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DECA project tackles 'disease of racism'

OHS students and teachers discussed race issues as part of a DECA project. Photo by Andrew Moser. (click for larger version)
November 16, 2011 - It's never to early in the morning to learn a valuable life lesson.

Oxford High School students rolled out of bed and came in before school on Wed., Nov. 9, the school's scheduled late start day, to learn about the importance respecting each other's culture as part of a DECA presentation by members Leah Paul and Lindsey Keenist.

Paul and Keenist, seniors at OHS, shared with students their DECA project "Curing the Disease of Racism."

They featured guest speakers Cam Underdown and Kellen Brooks from Detroit Reverse, an organization seeking to tear down racial and cultural boundaries among today's youth and bring them together in an atmosphere of unity and serving.

"For you guys to come out here and be a part of what today is going to be about...one of those constant steps we need to be taking to start getting rid and clearing out this disease we know as racism," Underdown said.

"The goal here is to be able to have relationships cross culturally, across race (and) across these boundaries that typically throughout history have defined us," he said.

"Coming here, being here early in the morning, that is the first step," Underdown said.

Students were shown a video of random people from around Detroit answering questions centered around racism and racial discrimination.

According to the presentation, people felt that racism was not an issue.

However, when asked if they felt they had ever witnessed racial discrimination, most of the individuals interviewed said yes.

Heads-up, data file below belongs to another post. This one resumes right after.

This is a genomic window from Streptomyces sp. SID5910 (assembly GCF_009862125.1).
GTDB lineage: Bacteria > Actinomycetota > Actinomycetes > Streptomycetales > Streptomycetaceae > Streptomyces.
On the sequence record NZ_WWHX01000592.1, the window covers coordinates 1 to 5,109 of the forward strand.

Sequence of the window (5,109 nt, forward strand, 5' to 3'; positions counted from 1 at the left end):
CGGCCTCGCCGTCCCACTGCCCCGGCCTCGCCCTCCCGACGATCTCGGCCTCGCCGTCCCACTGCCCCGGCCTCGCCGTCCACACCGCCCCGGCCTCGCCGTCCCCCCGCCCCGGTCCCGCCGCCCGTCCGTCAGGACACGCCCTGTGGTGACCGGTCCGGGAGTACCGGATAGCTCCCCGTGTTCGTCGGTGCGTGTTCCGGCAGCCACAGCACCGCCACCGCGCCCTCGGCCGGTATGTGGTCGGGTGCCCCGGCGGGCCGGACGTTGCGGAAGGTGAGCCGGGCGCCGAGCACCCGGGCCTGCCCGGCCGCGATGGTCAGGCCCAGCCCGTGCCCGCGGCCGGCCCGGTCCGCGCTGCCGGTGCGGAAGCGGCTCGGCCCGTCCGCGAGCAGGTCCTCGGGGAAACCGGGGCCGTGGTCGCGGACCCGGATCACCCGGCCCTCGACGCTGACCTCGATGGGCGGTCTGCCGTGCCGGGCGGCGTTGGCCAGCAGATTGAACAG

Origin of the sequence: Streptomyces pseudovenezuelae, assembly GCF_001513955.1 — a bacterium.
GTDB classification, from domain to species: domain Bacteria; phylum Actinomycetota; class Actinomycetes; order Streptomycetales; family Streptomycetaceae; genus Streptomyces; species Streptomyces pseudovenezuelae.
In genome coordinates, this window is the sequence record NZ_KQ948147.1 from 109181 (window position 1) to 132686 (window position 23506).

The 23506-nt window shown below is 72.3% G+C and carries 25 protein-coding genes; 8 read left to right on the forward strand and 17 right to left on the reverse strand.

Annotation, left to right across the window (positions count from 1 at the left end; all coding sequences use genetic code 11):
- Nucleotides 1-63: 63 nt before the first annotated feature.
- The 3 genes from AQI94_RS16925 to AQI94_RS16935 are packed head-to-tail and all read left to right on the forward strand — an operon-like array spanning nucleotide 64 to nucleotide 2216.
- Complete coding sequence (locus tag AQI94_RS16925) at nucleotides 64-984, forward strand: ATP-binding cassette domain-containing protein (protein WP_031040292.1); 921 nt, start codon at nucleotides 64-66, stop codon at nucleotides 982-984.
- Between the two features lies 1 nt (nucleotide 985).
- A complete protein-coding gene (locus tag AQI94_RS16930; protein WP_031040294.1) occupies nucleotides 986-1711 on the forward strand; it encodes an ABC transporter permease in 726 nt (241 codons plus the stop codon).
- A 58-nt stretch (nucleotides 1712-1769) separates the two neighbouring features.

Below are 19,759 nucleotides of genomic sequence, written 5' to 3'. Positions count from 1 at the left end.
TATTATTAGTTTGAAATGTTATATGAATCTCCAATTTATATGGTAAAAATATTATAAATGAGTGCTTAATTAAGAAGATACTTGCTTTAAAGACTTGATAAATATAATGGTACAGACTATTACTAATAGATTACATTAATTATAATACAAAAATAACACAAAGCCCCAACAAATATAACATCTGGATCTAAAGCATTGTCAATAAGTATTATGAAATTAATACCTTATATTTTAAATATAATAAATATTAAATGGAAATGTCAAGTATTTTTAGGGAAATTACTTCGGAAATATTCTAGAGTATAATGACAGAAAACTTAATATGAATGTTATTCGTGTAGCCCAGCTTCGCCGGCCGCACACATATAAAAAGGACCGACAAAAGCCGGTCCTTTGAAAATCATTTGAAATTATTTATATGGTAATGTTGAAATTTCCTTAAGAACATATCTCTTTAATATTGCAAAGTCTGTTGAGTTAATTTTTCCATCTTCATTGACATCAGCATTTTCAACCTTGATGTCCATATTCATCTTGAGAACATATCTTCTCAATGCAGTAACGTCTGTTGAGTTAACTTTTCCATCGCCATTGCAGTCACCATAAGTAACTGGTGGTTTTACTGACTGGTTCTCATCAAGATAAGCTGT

"Is it ok for race to be a determining factor in anything anymore?" Underdown asked.

"I think our political correctness as a society would say of course not, but when you look at the heart of the matter and the actions of our culture, we would probably have to say it still is a big determining factor, not only in major society decisions, but also in our personal relationships and how we interact with each other," Underwood continued.

When Underdown finished speaking, Brooks took the microphone and asked students to shout out examples of culture.

One student shouted out traditions, while another spoke up and said hobbies. A third student mentioned food.

According to Brooks, culture is something that isn't necessarily seen by the naked eye, but it is the food someone likes to eat, the music they listen to and the traditions they keep.

According to Brooks, students should not only celebrate things they have in common, but also celebrate things that are unique to each individual person.

"If you cut all of us, we bleed red. It's pretty common across the board," Brooks said.

"The beauty about culture is that in one aspect, we are all the same, but at the same time we are all different," Brooks told students. "We are all the same in the sense that we are human beings. We all have a need to be loved, a need for relationships, for friendships, for guidance."

He added those are the needs that bring us together and "complete each other."

"It's like looking at the pieces of a puzzle," Brooks explained. "All the pieces are different and unique, but when they come together, it makes a beautiful that you wouldn't have if you were buy yourself."

He added when people begin to celebrate each other, it makes both individuals feel better about themselves.

According to Underdown, Detroit Reverse is a week-long experience where youth from both the city of Detroit and surrounding suburbs come and live together.

Paul said she learned a lot about herself, and other cultures, during the week she spent with Detroit Reserve this past summer.

"Just being so immersed in their culture. You are living down there, you are working down there, you are serving down there. It's an awesome opportunity," she said.

Keenist agreed. "It was really an awesome opportunity to live with people from the city and to get to know them and do something for the same cause," Keenist said.

Now they are hoping to spread the word at OHS and have other students join them in their crusade to fight racism.

"We want to bring it more to Oxford, especially since we are school of choice and there are a lot more cultures than from Oxford," Keenist said.

"We want to make sure there is a sense of community in our school since we all are from Oxford," Paul added. "We all are Oxford Wildcats and we really want to make sure everyone feels safe and welcome and part of one big family."

Andrew Moser is a staff writer for the Oxford Leader.
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